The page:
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States Are Leaving Forced Unionism in the 20th Century

Politics

Americans are finally asking themselves a simple question: “If unions are so great, why do they need to force people to pay them?”

Photo Credit: AP

Imagine if the government required every gun owner in America to pay dues to the National Rifle Association in order to own a firearm.

The NRA is a private organization that lobbies for gun rights and provides trainings and other resources for its members. But requiring gun owners to pay the NRA would be ridiculous. Not every gun owner agrees with what the NRA lobbies for, and some do not want or need the resources NRA provides.

As crazy as this concept seems, it exists in America today - except it isn’t with the NRA. It is with labor unions.

AP Photo AP Photo

Labor unions are private organizations that lobby the government and provide certain resources for their members. But not all workers agree with what unions lobby for, and many do not want or need the resources they provide. And yet in 24 states across America, thousands of workers are required to pay union dues or else they can be fired.

This absurd reality is a relic of the 20th century, and that is where it should be left as America moves into 2016. Thankfully, the vast majority of people (over 70 percent according to Gallup polling) are getting the memo.

Americans are finally asking themselves a simple question: “If unions are so great, why do they need to force people to pay them?” No other private membership organization functions this way.

It seems the only remaining defenders of forced unionism are union bosses and their ironically-coined “progressive” political allies. Politicians who describe themselves as “progressive” and “pro-choice” fight tooth and nail to preserve the antiquated status quo of mandatory union dues, because union bosses reward them accordingly come election season.

After all, taking money from teachers and blue-collar workers who have no say in the matter is how union bosses like AFL-CIO President Richard Trumka make nearly $300,000 a year and Chicago Teachers Association President Karen Lewis can afford to own three homes (including one in Hawaii).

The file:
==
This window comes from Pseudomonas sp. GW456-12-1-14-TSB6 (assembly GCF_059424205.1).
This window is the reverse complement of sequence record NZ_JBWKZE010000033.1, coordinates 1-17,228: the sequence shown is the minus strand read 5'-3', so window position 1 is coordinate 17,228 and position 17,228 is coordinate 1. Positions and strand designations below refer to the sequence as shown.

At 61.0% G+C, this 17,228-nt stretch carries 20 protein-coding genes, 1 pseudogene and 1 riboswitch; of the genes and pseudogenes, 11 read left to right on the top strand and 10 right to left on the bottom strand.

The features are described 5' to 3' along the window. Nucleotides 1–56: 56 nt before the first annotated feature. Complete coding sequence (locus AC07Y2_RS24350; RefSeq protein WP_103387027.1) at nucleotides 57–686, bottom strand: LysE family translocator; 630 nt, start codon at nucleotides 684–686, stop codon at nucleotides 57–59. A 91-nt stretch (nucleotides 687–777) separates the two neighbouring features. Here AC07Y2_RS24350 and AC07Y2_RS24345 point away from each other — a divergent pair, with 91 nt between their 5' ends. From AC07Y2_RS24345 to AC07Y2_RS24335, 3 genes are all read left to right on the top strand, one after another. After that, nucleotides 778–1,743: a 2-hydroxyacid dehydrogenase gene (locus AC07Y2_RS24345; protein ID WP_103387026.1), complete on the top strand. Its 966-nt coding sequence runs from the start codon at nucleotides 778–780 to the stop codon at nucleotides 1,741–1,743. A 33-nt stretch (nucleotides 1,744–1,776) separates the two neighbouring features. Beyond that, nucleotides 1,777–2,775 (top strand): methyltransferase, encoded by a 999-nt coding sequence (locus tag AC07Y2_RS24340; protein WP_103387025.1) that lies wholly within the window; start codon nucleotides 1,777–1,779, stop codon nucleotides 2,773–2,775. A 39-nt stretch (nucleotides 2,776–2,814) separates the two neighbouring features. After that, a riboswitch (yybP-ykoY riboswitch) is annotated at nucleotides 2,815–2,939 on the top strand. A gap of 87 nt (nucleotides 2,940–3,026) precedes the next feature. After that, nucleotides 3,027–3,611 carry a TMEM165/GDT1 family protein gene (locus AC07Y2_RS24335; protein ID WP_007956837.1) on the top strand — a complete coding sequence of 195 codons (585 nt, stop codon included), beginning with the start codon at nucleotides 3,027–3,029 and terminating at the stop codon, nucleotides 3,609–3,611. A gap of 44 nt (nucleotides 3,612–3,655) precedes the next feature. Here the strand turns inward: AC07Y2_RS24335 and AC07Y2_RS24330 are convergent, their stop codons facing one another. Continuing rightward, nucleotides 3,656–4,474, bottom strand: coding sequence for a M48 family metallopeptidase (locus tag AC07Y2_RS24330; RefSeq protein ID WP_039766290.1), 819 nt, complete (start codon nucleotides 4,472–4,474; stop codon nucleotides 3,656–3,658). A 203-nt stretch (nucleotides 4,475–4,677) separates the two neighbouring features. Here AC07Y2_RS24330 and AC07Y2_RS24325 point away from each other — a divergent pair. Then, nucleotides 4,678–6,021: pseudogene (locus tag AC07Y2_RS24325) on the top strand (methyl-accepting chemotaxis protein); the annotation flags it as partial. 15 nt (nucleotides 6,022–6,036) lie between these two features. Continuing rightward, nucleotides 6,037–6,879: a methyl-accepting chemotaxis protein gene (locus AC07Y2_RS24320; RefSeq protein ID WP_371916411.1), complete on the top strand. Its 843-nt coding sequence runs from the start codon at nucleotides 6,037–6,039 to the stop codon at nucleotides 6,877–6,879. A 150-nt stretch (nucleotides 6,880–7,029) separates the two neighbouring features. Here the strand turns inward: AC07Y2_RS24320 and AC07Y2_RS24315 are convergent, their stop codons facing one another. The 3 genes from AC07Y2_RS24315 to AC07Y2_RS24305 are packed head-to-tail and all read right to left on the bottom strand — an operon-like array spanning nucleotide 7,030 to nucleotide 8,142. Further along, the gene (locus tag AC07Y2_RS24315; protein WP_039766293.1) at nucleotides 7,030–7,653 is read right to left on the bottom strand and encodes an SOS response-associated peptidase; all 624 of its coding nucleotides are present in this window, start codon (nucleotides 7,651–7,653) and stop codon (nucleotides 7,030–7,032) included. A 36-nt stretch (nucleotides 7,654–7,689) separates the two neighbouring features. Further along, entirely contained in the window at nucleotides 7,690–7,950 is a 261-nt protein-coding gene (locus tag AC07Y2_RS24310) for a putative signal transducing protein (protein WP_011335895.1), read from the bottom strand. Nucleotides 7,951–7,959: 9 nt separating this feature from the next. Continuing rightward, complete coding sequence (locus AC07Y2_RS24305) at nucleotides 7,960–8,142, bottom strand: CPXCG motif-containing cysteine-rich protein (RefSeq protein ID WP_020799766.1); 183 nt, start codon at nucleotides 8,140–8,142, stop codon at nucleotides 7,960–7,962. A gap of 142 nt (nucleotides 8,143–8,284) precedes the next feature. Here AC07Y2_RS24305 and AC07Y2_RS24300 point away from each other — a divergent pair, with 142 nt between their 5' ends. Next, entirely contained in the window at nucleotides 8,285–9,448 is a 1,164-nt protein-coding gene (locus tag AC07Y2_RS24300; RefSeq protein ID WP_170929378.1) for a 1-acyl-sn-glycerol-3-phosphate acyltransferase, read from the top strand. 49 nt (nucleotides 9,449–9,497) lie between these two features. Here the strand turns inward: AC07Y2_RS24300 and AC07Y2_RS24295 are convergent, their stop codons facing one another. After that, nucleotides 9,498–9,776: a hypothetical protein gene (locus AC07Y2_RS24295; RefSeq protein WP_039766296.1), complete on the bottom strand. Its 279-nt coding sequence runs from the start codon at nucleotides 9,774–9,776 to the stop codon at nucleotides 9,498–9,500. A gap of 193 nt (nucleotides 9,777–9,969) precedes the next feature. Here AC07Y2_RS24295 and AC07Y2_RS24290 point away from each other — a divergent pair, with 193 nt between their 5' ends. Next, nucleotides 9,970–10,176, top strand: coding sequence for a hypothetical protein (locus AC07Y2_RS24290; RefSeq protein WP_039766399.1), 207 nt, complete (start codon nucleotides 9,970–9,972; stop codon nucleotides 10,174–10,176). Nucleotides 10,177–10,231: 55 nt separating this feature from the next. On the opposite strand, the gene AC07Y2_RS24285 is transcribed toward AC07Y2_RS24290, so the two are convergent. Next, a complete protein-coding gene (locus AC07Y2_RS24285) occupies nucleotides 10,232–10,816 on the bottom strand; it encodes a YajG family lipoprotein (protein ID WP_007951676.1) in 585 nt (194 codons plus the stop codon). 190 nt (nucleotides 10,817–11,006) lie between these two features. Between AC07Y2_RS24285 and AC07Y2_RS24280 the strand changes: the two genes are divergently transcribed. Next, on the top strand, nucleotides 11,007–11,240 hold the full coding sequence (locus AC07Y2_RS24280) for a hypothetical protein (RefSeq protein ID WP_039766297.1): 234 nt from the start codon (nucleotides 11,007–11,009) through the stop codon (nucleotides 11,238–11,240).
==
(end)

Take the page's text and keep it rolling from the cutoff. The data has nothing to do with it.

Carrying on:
But the American people rightfully disapprove of forced union dues, and elected officials all over the country are responding accordingly.

Lawmakers in 26 states have enacted common-sense Right-to-Work legislation simply stating that no one can be fired from a job for refusing to join a union and pay dues. Four states have done so since 2012 (West Virginia just this month), and at least two - Kentucky and Missouri - are likely to do so by next year.

Every time a labor debate comes up, union bosses pull the puppet strings from their marble office buildings in Washington, D.C. and unload everything they can to stop the spread of workers’ choice. They cram state capitols with paid protestors, and they and their allies threaten opponents with political (but sometimes physical) consequences.

And yet each time lawmakers have passed worker freedom legislation, voters have overwhelmingly rewarded them at the ballot box. Since 2012, advocates of worker freedom have never taken a net loss of seats in the election following the passage of such a bill in their state. On multiple occasions, voters re-elected every single legislator who voted for Right-to-Work.

Perhaps this is because most voters are detached from the threats and hysterical rhetoric of union politics, and only feel for themselves the positive effects of common-sense public policy.

Voluntary union dues restore vital First Amendment protections by vindicating workers’ freedom of speech and freedom of association. No longer are teachers required to pay for collective bargaining agreements that protect teachers who show up to work drunk. No longer are workers required to fund salaries of union bosses who rail against income inequality while indulging the lifestyle of the much-maligned “one percent.”

Moreover, with voluntary membership, unions become accountable to workers - a foreign concept for many considering they were voted into certification decades ago and have never had to earn approval from or be voted on by the workers they currently claim to represent.

As a result, Right-to-Work states have indisputably stronger economies: enjoying faster job growth, income growth, and population growth.

Union bosses will continue to spout hysteria and ad hominem attacks that range from questionable to downright false in a desperate last-ditch attempt to protect their cartel. But voters overwhelmingly support allowing workers freedom from coercion in the workplace - and they are making forced union dues and the so-called “progressive” politicians who support this stale concept a thing of the past.

TheBlaze contributor channel supports an open discourse on a range of views. The opinions expressed in this channel are solely those of each individual author.

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